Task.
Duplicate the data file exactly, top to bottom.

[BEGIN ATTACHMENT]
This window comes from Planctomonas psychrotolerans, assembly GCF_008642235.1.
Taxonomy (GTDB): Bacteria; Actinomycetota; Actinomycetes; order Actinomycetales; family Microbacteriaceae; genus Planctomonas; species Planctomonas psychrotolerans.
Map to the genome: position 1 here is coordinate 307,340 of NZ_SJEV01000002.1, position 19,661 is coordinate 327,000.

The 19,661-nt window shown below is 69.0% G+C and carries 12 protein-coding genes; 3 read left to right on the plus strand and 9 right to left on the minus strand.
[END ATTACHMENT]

This window comes from Planctomonas psychrotolerans, assembly GCF_008642235.1.
Taxonomy (GTDB): Bacteria; Actinomycetota; Actinomycetes; order Actinomycetales; family Microbacteriaceae; genus Planctomonas; species Planctomonas psychrotolerans.
Map to the genome: position 1 here is coordinate 307,340 of NZ_SJEV01000002.1, position 19,661 is coordinate 327,000.

The 19,661-nt window shown below is 69.0% G+C and carries 12 protein-coding genes; 3 read left to right on the plus strand and 9 right to left on the minus strand.